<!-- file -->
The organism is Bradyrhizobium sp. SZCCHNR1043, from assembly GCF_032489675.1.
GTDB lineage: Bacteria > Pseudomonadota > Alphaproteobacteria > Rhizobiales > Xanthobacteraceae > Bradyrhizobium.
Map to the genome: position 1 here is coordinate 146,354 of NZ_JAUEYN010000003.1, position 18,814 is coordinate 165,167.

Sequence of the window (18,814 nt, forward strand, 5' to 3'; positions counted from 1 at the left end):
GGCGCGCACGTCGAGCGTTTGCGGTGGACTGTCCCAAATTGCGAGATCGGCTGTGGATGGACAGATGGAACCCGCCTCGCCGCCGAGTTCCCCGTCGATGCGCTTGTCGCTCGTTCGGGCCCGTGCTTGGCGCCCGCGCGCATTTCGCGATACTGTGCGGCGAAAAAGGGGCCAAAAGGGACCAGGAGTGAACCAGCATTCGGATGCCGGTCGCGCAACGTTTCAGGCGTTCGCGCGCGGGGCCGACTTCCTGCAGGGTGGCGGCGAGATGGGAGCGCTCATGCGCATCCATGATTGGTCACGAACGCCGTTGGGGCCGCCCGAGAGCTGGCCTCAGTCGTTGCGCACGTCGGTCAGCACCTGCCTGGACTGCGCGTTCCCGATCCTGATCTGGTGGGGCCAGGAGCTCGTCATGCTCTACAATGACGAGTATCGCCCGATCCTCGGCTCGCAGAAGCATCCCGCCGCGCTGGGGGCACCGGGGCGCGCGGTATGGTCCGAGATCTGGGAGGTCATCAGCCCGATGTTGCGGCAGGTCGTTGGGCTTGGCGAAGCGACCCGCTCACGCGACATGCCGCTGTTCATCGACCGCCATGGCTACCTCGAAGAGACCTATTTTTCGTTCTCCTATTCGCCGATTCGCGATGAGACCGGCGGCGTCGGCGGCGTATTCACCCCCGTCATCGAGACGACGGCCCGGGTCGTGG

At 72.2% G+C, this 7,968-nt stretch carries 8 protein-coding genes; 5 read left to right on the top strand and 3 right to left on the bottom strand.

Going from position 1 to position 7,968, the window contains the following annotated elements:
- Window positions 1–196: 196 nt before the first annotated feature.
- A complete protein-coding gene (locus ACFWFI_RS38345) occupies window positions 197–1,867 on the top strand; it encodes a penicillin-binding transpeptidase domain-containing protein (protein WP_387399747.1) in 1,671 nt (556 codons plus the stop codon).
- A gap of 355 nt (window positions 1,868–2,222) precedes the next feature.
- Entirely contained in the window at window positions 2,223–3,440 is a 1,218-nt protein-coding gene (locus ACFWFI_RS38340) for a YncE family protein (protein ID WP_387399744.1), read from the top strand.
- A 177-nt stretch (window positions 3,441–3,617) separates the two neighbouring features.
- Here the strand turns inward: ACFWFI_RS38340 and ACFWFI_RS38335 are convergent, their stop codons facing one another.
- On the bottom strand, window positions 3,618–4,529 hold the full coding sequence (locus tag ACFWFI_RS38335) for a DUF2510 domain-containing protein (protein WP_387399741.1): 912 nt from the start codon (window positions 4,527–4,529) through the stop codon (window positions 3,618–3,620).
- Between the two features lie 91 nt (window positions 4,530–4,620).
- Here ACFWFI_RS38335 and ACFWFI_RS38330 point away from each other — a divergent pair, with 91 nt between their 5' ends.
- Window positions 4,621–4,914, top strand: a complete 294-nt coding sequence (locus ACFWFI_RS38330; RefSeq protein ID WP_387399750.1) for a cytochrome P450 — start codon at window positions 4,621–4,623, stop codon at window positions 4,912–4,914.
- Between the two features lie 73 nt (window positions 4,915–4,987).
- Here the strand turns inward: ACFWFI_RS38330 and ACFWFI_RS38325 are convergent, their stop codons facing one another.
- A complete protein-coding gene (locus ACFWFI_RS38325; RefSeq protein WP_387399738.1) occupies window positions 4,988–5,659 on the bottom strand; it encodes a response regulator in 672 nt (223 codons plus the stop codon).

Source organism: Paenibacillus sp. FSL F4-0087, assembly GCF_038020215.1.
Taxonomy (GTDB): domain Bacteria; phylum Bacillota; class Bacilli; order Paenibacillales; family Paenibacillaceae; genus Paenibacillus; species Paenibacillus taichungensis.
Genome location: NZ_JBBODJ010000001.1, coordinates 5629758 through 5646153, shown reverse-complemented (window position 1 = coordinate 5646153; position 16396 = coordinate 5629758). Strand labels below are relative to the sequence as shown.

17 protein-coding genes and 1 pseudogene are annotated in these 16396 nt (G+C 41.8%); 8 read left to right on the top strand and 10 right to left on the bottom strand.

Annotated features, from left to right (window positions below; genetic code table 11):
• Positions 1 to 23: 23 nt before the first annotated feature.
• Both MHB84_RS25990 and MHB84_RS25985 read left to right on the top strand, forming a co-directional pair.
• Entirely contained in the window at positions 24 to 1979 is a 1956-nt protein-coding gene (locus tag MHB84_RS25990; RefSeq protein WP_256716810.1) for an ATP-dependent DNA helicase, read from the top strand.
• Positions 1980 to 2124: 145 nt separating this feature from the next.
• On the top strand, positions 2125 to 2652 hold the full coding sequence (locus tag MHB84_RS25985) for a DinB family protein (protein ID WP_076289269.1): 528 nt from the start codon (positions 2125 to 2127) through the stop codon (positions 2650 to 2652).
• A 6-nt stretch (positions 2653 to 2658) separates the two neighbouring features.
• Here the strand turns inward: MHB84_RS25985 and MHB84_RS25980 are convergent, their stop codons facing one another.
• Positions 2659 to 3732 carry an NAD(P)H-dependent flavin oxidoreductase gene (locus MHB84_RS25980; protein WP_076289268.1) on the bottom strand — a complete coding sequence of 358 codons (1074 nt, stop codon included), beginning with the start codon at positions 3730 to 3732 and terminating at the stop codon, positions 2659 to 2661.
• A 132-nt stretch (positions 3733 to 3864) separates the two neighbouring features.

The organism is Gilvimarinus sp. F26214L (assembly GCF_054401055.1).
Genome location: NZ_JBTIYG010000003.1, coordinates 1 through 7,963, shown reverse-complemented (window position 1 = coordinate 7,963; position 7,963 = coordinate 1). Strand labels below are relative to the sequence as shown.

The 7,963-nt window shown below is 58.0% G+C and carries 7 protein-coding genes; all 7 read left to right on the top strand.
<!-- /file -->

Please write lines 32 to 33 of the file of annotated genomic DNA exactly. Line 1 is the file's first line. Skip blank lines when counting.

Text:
• Here the strand turns inward: MHB84_RS25985 and MHB84_RS25980 are convergent, their stop codons facing one another.
• Positions 2659 to 3732 carry an NAD(P)H-dependent flavin oxidoreductase gene (locus MHB84_RS25980; protein WP_076289268.1) on the bottom strand — a complete coding sequence of 358 codons (1074 nt, stop codon included), beginning with the start codon at positions 3730 to 3732 and terminating at the stop codon, positions 2659 to 2661.